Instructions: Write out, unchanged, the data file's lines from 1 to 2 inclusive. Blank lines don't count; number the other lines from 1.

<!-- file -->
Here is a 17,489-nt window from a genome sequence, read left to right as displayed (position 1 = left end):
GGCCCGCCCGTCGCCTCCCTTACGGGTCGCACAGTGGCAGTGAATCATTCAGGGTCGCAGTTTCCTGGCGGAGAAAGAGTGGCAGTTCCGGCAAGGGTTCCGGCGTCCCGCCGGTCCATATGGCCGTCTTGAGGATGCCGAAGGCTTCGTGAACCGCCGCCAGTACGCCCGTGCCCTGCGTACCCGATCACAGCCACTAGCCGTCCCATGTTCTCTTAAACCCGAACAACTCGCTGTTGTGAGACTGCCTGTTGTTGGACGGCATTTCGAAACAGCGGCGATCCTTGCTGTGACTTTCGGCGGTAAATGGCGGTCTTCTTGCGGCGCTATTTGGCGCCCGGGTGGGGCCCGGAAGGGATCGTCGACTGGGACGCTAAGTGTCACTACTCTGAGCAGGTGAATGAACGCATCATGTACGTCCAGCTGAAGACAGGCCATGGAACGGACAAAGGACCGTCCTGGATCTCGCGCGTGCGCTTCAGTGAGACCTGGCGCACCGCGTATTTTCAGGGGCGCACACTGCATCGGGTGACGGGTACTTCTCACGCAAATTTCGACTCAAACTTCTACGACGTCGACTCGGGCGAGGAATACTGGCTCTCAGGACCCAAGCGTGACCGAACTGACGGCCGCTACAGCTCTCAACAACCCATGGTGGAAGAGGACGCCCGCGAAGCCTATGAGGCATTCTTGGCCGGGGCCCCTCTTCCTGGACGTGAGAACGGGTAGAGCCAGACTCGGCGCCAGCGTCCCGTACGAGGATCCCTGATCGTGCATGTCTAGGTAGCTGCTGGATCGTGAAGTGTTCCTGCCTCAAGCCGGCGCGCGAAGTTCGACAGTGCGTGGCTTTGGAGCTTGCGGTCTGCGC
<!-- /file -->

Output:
Here is a 17,489-nt window from a genome sequence, read left to right as displayed (position 1 = left end):
GGCCCGCCCGTCGCCTCCCTTACGGGTCGCACAGTGGCAGTGAATCATTCAGGGTCGCAGTTTCCTGGCGGAGAAAGAGTGGCAGTTCCGGCAAGGGTTCCGGCGTCCCGCCGGTCCATATGGCCGTCTTGAGGATGCCGAAGGCTTCGTGAACCGCCGCCAGTACGCCCGTGCCCTGCGTACCCGATCACAGCCACTAGCCGTCCCATGTTCTCTTAAACCCGAACAACTCGCTGTTGTGAGACTGCCTGTTGTTGGACGGCATTTCGAAACAGCGGCGATCCTTGCTGTGACTTTCGGCGGTAAATGGCGGTCTTCTTGCGGCGCTATTTGGCGCCCGGGTGGGGCCCGGAAGGGATCGTCGACTGGGACGCTAAGTGTCACTACTCTGAGCAGGTGAATGAACGCATCATGTACGTCCAGCTGAAGACAGGCCATGGAACGGACAAAGGACCGTCCTGGATCTCGCGCGTGCGCTTCAGTGAGACCTGGCGCACCGCGTATTTTCAGGGGCGCACACTGCATCGGGTGACGGGTACTTCTCACGCAAATTTCGACTCAAACTTCTACGACGTCGACTCGGGCGAGGAATACTGGCTCTCAGGACCCAAGCGTGACCGAACTGACGGCCGCTACAGCTCTCAACAACCCATGGTGGAAGAGGACGCCCGCGAAGCCTATGAGGCATTCTTGGCCGGGGCCCCTCTTCCTGGACGTGAGAACGGGTAGAGCCAGACTCGGCGCCAGCGTCCCGTACGAGGATCCCTGATCGTGCATGTCTAGGTAGCTGCTGGATCGTGAAGTGTTCCTGCCTCAAGCCGGCGCGCGAAGTTCGACAGTGCGTGGCTTTGGAGCTTGCGGTCTGCGC